While Torbjoern trained the 22-year old challenger to the world title for a year, it was under Simen's decade-long tutelage that Carlsen found his footing. "I think he could be a little nervous since it's his maiden World Championship match, at least I am", says Simen, before pausing to add, "I trained him for 10 years till he finished high school. To me, Magnus is playing chess the way we talked about when he was nine and discussed what a world No. 1 would play like in the era after Kasparov. More practical, less computer chess."


Simen, who is in Chennai to witness the match, is still recovering from a dislocated jaw which he suffered after falling over a lumber. Brother of Carlsen's manager Espen, the 46 year-old feels the match will be all about nerves. "Being well-rested before the games and handling of the nerves will hold the key."

Having had a run-in with Anand during the world junior championship in 1987, Simen only knows too well what could possibly be in store for Carlsen. "I first met Anand in Luzern in 1982. He beat Norwegian player Leif Ogaard in our match against India. He was fast. Supersonic actually. His experience, I think will be invaluable in a match of such intense pressure. Playing with white though, looks like an advantage for Magnus during the course of the match to me," says Simen.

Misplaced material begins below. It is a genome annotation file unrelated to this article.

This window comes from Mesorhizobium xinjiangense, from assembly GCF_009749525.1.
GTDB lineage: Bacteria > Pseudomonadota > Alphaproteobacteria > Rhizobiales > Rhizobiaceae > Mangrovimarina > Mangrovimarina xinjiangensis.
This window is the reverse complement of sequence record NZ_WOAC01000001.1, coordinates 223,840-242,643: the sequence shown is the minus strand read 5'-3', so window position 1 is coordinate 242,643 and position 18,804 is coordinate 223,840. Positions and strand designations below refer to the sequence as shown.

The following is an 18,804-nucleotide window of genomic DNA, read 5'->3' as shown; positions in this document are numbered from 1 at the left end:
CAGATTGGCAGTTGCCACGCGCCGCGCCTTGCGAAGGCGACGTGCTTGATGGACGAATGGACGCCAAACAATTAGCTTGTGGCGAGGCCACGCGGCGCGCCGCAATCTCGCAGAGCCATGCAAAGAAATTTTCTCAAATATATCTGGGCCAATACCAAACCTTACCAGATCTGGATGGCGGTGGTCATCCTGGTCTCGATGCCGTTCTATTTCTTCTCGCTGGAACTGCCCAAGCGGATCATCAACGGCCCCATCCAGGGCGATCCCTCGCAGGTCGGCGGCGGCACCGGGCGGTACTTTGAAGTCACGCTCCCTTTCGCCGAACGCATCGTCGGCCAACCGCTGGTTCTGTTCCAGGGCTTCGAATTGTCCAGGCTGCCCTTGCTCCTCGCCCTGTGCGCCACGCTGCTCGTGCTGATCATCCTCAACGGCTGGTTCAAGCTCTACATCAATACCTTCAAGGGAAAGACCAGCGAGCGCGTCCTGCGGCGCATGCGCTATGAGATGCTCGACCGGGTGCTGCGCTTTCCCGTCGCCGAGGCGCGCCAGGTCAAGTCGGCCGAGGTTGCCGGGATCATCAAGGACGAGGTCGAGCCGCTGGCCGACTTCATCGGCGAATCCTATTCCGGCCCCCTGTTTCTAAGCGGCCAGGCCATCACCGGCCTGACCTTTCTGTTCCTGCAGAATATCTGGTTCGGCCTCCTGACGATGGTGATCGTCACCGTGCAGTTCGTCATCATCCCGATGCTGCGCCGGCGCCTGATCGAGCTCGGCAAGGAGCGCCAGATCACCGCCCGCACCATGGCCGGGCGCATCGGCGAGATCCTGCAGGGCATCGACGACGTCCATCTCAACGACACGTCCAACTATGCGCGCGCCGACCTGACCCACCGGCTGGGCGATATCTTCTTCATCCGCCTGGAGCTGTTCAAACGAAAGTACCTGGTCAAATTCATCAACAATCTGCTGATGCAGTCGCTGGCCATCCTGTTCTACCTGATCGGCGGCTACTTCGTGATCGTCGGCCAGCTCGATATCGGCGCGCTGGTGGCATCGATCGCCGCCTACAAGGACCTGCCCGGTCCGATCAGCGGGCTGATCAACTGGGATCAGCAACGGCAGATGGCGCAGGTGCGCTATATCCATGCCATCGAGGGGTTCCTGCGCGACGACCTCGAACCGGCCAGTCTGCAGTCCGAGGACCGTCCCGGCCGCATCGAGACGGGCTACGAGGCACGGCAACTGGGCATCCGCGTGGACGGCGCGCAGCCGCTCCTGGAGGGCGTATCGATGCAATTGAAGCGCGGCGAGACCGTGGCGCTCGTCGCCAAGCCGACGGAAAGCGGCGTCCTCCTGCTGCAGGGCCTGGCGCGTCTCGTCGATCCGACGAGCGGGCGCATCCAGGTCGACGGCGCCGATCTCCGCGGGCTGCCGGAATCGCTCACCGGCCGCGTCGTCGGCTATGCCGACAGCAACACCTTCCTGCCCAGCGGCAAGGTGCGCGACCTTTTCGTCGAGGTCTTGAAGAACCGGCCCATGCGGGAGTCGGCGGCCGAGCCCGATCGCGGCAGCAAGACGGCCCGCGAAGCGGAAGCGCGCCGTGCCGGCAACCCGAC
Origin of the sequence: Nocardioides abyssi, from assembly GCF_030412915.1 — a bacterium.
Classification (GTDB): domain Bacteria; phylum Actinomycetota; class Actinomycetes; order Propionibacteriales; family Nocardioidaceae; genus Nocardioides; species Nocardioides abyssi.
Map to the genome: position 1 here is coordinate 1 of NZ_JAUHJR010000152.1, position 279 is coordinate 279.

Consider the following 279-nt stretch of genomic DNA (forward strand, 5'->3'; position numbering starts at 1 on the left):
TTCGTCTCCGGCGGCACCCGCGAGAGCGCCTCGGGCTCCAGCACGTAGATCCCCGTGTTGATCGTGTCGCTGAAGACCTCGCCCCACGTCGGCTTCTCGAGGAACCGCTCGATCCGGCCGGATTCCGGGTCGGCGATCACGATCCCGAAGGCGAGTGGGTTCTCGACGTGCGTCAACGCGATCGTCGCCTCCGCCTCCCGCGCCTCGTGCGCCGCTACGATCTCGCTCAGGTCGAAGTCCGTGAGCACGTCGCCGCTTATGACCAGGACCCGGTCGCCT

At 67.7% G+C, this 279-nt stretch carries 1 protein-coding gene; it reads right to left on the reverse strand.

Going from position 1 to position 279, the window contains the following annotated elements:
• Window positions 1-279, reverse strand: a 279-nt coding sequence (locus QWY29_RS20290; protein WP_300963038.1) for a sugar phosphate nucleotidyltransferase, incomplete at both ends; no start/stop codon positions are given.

While both Simen and Torbjoern continue to train students in the sport in Norway, they are both agreed that it would be a while before another young Carlsen walks up to them curious, restless and ambitious. -- As told to Susan Ninan/Times of India




Mumbai Kids Crazy about Magnus Carlsen

Posted by World Chess Championship 2013 News Blog
Chess fans are having a great time watching two quite friendly chess superstars fight it out for the World Chess Championship in Chennai this November. Here's a fun video by IBN Live speaking to young chess fans from Mumbai. Yes, Magnus Carlsen's got chess fans in India as well. 







* Pyjama Girls

Tuesday, November 19, 2013

Game 8 1/2-1/2, Carlsen Leads 5-3: How Dangerous will be an Injured Tiger in Game 9? (World Chess Match)

Posted by World Chess Championship 2013 News Blog Tuesday, November 19, 2013